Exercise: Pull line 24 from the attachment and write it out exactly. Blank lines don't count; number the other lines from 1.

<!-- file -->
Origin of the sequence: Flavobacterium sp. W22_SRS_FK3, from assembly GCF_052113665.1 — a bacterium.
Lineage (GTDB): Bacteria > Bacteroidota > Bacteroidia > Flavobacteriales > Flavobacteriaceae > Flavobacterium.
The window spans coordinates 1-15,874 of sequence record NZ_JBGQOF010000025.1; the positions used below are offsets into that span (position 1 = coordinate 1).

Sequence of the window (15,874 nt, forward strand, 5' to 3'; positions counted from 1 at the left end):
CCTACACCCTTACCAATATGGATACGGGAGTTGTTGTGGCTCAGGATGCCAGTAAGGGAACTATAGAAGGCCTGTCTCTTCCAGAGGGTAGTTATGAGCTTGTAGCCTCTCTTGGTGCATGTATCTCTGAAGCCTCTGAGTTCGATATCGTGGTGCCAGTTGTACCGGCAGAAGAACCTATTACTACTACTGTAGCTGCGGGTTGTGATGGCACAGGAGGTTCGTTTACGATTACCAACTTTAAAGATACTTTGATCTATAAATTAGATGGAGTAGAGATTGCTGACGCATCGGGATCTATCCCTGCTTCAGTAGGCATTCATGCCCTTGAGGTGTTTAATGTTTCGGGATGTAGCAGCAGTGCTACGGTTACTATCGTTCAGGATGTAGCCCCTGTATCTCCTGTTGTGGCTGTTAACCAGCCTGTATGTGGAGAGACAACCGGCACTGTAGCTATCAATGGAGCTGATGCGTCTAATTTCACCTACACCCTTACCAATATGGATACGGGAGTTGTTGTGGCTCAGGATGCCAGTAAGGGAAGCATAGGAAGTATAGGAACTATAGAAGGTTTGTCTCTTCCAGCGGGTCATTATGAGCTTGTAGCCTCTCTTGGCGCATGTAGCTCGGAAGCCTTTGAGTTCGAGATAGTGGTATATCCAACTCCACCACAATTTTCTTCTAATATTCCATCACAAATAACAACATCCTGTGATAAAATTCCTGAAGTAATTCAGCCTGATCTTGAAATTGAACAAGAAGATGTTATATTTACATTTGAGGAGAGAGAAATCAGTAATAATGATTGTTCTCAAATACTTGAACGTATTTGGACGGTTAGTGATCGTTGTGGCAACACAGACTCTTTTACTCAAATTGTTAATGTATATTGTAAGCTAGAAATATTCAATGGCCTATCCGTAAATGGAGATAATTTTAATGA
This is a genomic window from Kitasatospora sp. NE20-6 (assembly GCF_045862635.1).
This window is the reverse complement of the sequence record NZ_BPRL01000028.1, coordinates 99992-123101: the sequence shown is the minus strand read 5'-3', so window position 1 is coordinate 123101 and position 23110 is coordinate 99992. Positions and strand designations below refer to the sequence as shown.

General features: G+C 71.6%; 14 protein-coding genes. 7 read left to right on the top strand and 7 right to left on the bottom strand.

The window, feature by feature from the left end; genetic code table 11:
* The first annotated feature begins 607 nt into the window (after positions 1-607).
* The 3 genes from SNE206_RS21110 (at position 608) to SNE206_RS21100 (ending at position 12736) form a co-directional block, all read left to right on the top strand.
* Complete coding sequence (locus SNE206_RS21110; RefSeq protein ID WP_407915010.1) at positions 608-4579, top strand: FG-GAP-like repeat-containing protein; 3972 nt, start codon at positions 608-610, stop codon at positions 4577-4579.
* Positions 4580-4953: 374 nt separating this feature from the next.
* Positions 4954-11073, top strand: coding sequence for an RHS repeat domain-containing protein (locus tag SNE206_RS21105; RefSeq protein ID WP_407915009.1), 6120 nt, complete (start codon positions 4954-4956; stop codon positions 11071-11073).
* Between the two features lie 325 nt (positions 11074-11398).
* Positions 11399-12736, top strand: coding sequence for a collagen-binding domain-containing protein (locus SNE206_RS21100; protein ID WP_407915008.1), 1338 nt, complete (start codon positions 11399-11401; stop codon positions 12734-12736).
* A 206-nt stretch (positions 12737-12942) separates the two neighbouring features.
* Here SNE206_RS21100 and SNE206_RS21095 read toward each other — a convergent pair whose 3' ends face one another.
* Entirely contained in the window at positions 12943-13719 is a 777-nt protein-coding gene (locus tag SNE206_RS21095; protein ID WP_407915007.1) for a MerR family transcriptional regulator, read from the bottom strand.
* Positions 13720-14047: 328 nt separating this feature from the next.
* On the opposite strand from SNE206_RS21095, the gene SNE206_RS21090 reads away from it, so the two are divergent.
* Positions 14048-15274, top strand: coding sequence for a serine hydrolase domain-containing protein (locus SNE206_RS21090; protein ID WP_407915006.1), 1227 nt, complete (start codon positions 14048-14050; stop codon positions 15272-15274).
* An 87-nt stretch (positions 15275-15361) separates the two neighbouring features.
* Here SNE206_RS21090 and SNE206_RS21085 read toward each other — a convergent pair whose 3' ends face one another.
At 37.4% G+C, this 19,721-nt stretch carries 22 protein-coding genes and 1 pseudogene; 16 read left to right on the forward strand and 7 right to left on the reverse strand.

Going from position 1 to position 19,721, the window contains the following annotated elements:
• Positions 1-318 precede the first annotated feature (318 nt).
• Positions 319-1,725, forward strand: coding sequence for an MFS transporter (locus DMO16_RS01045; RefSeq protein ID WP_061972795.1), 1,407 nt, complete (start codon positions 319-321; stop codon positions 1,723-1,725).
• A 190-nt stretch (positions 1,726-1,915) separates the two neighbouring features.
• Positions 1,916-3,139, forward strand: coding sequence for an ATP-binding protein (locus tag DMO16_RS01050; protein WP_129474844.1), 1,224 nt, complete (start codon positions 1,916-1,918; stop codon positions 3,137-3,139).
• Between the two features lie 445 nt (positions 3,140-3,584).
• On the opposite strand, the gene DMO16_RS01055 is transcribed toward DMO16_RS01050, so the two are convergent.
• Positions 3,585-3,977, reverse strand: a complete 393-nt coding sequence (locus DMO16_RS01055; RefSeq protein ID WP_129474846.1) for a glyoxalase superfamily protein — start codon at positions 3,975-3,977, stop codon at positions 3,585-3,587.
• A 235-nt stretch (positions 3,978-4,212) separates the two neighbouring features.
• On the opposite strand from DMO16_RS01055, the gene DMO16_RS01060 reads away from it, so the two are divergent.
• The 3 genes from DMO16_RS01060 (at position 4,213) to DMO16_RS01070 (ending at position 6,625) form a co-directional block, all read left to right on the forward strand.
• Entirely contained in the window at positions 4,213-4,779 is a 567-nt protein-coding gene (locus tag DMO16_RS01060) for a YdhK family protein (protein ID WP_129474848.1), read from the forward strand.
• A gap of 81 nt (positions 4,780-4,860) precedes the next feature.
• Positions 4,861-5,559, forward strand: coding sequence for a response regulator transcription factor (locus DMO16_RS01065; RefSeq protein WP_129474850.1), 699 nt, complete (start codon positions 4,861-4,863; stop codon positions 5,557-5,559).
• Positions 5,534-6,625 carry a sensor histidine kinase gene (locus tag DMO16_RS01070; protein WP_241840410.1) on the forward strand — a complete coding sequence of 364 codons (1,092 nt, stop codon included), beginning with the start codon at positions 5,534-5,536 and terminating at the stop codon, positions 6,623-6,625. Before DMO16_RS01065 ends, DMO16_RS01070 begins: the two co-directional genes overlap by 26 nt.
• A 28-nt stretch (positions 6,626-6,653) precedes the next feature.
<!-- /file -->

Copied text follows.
* Here SNE206_RS21090 and SNE206_RS21085 read toward each other — a convergent pair whose 3' ends face one another.